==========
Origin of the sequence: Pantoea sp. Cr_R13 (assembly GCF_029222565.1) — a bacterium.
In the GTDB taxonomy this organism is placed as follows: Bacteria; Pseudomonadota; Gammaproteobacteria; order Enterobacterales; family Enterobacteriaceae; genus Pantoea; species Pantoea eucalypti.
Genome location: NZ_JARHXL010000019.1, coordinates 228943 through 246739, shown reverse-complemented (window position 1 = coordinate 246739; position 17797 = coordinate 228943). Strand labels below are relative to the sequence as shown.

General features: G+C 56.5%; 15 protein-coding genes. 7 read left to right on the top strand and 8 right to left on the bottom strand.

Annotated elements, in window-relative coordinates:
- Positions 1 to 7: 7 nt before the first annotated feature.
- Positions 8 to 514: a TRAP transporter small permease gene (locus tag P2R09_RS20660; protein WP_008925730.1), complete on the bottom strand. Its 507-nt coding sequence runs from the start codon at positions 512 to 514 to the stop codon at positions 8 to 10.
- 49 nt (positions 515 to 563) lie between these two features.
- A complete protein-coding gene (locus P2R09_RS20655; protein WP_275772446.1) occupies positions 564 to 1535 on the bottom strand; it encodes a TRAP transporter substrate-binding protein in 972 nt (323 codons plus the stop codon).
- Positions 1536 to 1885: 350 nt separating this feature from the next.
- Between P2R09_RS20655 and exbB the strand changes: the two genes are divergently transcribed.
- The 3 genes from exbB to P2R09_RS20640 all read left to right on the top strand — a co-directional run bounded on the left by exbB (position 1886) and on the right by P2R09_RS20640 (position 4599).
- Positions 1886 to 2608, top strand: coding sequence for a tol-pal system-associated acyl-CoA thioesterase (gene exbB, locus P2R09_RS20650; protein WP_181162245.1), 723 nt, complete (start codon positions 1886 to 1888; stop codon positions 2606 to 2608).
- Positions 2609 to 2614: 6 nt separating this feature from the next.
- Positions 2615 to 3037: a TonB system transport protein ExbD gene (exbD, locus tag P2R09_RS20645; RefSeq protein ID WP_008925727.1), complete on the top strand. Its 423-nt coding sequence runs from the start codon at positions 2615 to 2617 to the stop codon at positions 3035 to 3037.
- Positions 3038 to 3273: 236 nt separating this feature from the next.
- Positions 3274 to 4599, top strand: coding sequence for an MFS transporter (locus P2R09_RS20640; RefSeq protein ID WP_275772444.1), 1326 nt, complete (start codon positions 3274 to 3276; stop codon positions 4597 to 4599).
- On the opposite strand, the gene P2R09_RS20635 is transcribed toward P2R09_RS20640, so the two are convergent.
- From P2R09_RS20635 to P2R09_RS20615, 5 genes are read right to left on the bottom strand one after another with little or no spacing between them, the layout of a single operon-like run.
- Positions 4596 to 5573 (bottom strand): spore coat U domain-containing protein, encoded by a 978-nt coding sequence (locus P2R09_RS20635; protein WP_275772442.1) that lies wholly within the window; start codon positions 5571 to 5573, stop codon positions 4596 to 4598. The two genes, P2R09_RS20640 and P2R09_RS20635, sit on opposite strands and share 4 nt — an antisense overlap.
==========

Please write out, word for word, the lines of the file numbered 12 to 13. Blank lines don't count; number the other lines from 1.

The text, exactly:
- The 3 genes from exbB to P2R09_RS20640 all read left to right on the top strand — a co-directional run bounded on the left by exbB (position 1886) and on the right by P2R09_RS20640 (position 4599).
- Positions 1886 to 2608, top strand: coding sequence for a tol-pal system-associated acyl-CoA thioesterase (gene exbB, locus P2R09_RS20650; protein WP_181162245.1), 723 nt, complete (start codon positions 1886 to 1888; stop codon positions 2606 to 2608).